On Friday’s Late Show, host Stephen Colbert welcomed 93-year-old former President Jimmy Carter for a friendly chat—with an ulterior motive. First, Colbert, introducing the former POTUS as a Nobel Prize winner, nuclear engineer, and peanut farmer, was content to praise Carter’s post-presidency career as tireless philanthropist, best-selling inspirational author, and seemingly unimpeachable nice guy. Noting that he was planning to meet with fellow ex-Presidents George W. Bush and Bill Clinton tomorrow, the ever-gracious Carter rolled with Colbert’s joke about Donald Trump raising all the exes’ variously embattled legacies up a few notches, before displaying some more of that graciousness in response to Colbert’s question about whether the famously devout Carter prays for Trump. Taking a beat, Carter gave the sort of skillful half-answer you only master after spending 75 years or so in the political arena. Telling Colbert that he, indeed prays, if more for Trump not to nuke the world, trample human rights, and basically get his racist, toddler-impulsive shit together (paraphrasing), Carter told Colbert an anecdote about his pastor’s advice on prayer. Explaining that God has three answers to prayer (yes, no, and you’ve gotta be kidding Me), Carter chuckled that he’s not sure what answer he’s gotten yet.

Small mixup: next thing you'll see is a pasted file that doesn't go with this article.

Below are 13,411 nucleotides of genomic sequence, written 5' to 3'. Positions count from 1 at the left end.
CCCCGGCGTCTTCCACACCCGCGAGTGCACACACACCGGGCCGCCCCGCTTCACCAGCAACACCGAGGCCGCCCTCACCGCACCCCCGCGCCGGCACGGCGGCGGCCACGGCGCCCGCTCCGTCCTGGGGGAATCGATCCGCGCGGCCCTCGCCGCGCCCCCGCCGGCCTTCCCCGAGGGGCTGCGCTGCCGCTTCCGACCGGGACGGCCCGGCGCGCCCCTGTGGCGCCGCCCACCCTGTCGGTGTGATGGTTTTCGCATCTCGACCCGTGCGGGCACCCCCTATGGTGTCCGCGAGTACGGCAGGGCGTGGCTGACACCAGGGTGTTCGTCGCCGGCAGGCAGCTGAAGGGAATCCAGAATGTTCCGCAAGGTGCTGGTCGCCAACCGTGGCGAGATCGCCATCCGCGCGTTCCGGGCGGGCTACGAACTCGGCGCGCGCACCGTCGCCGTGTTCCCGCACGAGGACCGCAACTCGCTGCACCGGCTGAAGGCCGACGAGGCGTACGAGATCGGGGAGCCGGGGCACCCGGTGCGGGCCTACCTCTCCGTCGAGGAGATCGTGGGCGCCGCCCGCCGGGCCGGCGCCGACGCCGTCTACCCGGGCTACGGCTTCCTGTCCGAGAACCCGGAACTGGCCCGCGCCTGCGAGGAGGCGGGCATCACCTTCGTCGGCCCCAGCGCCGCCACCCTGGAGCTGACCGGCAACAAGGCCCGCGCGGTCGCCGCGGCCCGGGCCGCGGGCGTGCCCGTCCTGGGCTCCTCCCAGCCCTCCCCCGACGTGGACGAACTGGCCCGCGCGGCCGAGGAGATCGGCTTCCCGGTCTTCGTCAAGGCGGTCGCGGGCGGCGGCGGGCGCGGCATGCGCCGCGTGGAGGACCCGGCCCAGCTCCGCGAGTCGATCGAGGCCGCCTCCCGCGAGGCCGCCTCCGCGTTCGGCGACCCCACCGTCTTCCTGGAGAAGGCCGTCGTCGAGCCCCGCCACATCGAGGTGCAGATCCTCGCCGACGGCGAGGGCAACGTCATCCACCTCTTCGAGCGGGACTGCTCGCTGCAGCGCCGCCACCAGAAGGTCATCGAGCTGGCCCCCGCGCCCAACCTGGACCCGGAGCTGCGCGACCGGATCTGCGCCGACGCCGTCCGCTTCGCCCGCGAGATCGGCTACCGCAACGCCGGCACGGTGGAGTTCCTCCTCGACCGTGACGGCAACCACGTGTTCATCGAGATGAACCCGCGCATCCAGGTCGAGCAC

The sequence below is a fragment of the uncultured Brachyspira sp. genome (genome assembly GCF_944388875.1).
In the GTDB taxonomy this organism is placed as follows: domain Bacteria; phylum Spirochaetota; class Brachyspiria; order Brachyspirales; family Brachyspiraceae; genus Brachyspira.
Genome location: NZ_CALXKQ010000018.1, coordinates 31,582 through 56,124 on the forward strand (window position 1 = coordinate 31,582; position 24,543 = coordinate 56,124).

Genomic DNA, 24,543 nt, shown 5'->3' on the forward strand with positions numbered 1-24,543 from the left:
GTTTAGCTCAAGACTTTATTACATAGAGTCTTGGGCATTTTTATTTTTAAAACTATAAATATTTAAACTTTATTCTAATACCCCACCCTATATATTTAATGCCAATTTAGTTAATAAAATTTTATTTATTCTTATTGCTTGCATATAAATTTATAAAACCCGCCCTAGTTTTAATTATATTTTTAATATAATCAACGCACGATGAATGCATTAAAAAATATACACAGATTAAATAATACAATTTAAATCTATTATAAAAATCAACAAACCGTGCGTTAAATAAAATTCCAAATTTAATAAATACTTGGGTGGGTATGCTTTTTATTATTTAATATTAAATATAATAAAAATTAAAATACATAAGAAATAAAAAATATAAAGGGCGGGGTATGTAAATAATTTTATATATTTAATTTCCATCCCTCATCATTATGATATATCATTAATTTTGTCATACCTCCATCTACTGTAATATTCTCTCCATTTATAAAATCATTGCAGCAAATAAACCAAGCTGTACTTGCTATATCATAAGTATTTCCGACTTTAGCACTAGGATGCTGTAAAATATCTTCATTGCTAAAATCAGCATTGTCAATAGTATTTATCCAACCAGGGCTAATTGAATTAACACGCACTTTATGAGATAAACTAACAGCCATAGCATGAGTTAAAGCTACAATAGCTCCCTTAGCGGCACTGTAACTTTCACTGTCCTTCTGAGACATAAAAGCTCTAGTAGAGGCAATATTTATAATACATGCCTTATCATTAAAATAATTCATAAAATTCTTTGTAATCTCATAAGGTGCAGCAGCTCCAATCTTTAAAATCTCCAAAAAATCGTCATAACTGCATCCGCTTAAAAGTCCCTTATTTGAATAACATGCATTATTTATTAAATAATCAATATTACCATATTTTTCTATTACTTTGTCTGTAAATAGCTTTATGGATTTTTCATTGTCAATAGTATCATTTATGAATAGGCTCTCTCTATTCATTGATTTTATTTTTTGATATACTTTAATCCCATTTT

Not that Jimmy Earl Carter of Plains, Georgia can’t throw down, albeit, you know, graciously. He confirmed Colbert’s assertion that, back in 1980, he had, indeed, said he could “kick Ted Kennedy’s ass” in the upcoming election, a then-shocking utterance that seems quaint enough to make one want to sit down and stare out the window for a long time these days. (He also confirmed that the congressman who leaked said boast is alive, but no longer in politics, which Colbert hinted sounds like a grandfatherly version of “snitches get stitches,” in so many words.) Talking about his newest book Faith: A Journey For All, Carter continued to exemplify the opposite of all things Donald Trump by talking about the courage it takes “to have love for people different than you.” Colbert, noting that some politicians use a book release to float a pending run for office, hinted (perhaps betraying a hint of desperation) that there’s no age limit preventing “Carter 2020,” and producing a specially made T-shirt to that effect. The delighted Carter, joking that, while constitutionally eligible, the unofficial age limit is probably 93, laughed off the gesture. He did keep the T-shirt, though, so we’ll see.